Posted in Education, Health, medical school

Data Gathering During a Patient Encounter Made Easy

A Peek into How Doctors Think – An Introduction to “Columns”

Anyone who is on their path to becoming a successful physician needs to be able to take a good history and perform a thorough physical.  However in this day and age, patient care is performed in a very speedily process and thus the boards test a medical student on how succinctly they can perform a patient history.

Thus students and licensed medical providers need to be adept at “data gathering” no matter what the patient presents with.  Our job is to figure out what’s going on, no matter how difficult the task, and do so quickly.  So how do we accomplish this?

We start by looking at the cause and then breaking down what could be occurring resulting in that cause, or in other words, forming a differential diagnosis.  So if someone has chest pain, one may form a differential consisting of heart attack, pericarditis and costochondritis. But other issues may be at play such as a pneumonia or an esophagitis.

So when we look at a person with chest pain, we consider all the body parts or causes that could be causing the symptoms.

Hence with a patient presenting with chest pain, one would consider a cardiovascular cause, pulmonary cause, gastrointestinal cause, musculoskeletal cause, and even psychiatric cause.

This is the basis of forming one’s columns. For every chief complaint we form columns either mentally or on paper and then ask associated symptoms (or pertinent positives or negatives) to determine which column we’re in.  Usually a few “power questions” will help discriminate which column you are in. Once you hit the correct column you will ask further questions along that line.

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True there are many more questions we could ask than just the “power questions,” but during a time crunch we need to ask very specific ones to determine if we are on the right track.  If we receive multiple “no”s along a column, we know to move onto the next column.

Hence if a patient with chest pain denies dizziness and diaphoresis or sternal pain upon palpation but admits to cough, shortness of breath and sputum production, we have just narrowed down the chest pain patient to a pulmonary cause as opposed to assuming it was cardiac in nature. Then we would continue down the pulmonary column, thinking our differential may be a pneumonia/bronchitis/pulmonary embolism, and ask about hemoptysis, fever, chills, etc.

So for each patient one must create columns depending on the chief complaint and then ask power questions to help focus down your differential.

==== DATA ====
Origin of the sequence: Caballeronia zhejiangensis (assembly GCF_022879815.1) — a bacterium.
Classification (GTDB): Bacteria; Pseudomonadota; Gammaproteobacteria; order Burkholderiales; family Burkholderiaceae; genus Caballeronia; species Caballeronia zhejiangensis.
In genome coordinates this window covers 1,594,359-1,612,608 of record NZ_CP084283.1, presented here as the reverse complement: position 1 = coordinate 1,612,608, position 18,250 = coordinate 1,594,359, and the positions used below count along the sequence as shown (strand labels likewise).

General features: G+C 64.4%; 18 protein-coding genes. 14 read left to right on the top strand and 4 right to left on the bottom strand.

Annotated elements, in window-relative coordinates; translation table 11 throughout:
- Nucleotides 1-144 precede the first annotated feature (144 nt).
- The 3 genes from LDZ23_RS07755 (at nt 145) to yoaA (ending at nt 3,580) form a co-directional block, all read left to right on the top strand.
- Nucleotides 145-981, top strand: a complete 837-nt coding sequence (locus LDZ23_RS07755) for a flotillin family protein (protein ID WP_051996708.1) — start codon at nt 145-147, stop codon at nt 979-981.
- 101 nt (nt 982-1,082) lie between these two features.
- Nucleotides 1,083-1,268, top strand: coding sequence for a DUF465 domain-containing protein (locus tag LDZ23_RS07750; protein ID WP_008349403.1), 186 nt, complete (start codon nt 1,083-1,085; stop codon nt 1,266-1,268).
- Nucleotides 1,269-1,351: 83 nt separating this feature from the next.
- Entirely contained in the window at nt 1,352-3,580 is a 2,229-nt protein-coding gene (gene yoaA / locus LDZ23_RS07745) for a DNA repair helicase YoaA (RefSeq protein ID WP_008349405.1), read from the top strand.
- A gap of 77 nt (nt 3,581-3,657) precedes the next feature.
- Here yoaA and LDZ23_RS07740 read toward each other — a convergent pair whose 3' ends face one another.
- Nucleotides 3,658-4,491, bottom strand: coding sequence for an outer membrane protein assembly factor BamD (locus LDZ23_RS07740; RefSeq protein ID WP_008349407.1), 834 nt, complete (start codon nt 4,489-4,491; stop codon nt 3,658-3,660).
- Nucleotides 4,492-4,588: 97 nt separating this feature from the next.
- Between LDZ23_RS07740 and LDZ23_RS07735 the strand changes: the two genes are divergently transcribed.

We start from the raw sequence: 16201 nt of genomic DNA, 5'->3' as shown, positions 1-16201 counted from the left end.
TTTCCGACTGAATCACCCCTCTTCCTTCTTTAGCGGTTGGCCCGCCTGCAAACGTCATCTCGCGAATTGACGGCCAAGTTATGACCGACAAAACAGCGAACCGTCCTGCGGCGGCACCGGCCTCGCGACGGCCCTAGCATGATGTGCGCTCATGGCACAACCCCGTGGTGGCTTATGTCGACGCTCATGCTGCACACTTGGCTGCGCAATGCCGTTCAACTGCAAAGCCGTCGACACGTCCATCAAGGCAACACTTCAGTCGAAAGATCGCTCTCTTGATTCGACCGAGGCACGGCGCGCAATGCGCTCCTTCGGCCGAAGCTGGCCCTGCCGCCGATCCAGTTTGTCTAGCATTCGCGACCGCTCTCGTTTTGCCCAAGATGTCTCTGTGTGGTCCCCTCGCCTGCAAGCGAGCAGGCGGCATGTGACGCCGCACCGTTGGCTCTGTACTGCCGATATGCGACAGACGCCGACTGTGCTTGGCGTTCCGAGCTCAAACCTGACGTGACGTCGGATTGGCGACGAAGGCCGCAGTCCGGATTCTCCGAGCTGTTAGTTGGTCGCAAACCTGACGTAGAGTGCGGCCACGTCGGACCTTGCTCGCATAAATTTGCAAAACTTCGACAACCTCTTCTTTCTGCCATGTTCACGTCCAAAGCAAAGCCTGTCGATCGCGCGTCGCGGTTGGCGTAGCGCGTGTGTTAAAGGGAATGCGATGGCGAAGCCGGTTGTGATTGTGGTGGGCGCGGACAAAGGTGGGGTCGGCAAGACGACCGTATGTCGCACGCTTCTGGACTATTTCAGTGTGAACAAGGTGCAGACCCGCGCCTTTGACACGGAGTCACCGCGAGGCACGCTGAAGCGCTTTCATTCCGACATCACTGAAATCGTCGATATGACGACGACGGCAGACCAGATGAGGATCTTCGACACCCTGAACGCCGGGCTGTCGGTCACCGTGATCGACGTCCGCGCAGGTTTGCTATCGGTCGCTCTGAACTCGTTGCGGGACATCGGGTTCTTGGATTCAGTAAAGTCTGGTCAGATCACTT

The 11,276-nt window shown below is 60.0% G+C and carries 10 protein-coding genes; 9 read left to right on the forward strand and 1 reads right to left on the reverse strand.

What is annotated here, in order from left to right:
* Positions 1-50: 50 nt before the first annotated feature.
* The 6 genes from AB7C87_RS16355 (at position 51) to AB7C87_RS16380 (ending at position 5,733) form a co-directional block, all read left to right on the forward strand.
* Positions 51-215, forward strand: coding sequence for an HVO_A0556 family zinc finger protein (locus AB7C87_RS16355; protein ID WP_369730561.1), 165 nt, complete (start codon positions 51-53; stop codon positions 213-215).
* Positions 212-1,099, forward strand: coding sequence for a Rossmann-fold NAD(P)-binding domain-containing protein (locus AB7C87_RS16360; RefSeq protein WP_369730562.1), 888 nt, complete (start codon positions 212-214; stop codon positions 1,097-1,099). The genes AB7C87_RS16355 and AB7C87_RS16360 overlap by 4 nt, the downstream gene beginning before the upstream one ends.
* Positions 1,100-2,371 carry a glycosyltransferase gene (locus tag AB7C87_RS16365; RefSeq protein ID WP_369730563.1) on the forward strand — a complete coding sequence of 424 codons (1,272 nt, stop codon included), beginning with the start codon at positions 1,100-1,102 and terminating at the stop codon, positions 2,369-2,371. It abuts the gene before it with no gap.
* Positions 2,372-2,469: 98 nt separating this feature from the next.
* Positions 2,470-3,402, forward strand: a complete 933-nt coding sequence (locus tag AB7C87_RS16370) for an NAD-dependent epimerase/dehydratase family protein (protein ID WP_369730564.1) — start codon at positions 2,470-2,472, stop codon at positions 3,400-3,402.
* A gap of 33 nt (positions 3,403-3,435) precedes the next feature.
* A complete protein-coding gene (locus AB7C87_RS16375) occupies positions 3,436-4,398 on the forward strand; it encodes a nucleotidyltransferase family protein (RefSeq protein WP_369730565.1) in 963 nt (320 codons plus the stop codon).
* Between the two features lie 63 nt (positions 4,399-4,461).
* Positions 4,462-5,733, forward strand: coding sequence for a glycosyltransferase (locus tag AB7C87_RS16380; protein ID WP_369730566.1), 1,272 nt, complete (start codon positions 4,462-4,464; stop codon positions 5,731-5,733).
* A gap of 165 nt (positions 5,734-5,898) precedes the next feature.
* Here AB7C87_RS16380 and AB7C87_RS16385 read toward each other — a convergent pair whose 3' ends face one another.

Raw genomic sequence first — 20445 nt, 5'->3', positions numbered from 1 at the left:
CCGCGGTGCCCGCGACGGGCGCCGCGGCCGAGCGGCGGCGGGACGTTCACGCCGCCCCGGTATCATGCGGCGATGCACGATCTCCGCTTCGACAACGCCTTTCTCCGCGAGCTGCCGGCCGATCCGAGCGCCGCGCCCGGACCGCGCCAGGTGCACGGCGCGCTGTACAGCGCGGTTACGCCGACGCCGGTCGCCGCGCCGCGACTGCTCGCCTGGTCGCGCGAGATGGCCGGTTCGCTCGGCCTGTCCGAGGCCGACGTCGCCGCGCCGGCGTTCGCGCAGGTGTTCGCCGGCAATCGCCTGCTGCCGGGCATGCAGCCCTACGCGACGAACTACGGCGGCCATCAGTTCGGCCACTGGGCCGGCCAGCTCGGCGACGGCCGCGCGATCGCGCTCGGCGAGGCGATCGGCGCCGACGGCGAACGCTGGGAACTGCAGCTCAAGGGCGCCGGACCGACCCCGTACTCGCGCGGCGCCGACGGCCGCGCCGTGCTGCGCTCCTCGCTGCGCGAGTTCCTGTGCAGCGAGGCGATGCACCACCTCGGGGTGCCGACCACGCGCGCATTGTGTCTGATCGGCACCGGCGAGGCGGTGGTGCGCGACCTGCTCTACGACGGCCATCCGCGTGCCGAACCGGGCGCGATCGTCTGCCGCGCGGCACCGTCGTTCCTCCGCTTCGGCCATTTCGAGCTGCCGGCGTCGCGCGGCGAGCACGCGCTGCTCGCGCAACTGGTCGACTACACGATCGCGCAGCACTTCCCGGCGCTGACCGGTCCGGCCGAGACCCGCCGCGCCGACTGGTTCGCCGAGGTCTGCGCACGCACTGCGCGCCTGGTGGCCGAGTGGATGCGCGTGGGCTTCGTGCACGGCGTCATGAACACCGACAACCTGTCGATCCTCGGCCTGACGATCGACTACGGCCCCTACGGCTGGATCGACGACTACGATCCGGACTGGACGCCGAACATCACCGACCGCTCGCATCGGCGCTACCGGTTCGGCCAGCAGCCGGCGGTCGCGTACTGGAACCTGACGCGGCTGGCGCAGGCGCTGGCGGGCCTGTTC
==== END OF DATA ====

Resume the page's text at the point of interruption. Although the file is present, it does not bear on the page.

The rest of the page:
Now these columns can also assist with the physical exam component of data gathering.  If the above patient presenting with chest pain could have a cardiac/pulmonary/GI/musculoskeletal condition, one would examine his heart, lungs, upper abdomen and palpate the sternum and ribs.

For an added bonus, the columns can additionally assist one in forming their differential for the SOAP note. 

Chest pain r/o

  • Pneumonia
  • Bronchitis           
  • PE
  • MI
  • GERD
  • Costochondritis

If a case involves a not so clear-cut symptom, columns could be used as well.

For example a patient presenting with hair loss.  If one complains of hair loss, a variety of differentials could be at play.  One column could be an endocrinology source (such as hypothyroidism or diabetes), another could be psychological (such as stress or trichotillomania), a third could be medications (such as chemotherapy agents), and a fourth could include genetics.  Narrowing these down with power questions could exclude non-contributing columns.

So whether it’s a direct body system or cause, columns help one focus down the differential and allow an easy visual that enables one during a timed test to think quickly and know which questions to ask.

Again these columns are instituted after the History of Present Illness in which a student obtains onset/chronology, palliative/provocative factors, quality of symptoms, radiation, severity and timing (OPQRST).

They will be written down in the SOAP note after the HPI.  

Example:  Mary is a 25-year-old female presenting with acute onset right foot pain.  It began 6 hours ago after she went for a job. Ice provides some relief but walking on it worsens the pain.  The pain is sharp, constant with a severity of 7/10. She denies fever, chills, open wounds, swelling, redness, temperature changes, numbness or tingling.

Since during this step in the history most medical students find it challenging to know “which questions to ask.”  The columns and power questions simplify this.

To learn this method to improve one’s data gathering skills click here.


Daliah Wachs, MD, FAAFP is a nationally syndicated radio personality on GCN Network, KDWN, and iHeart Radio.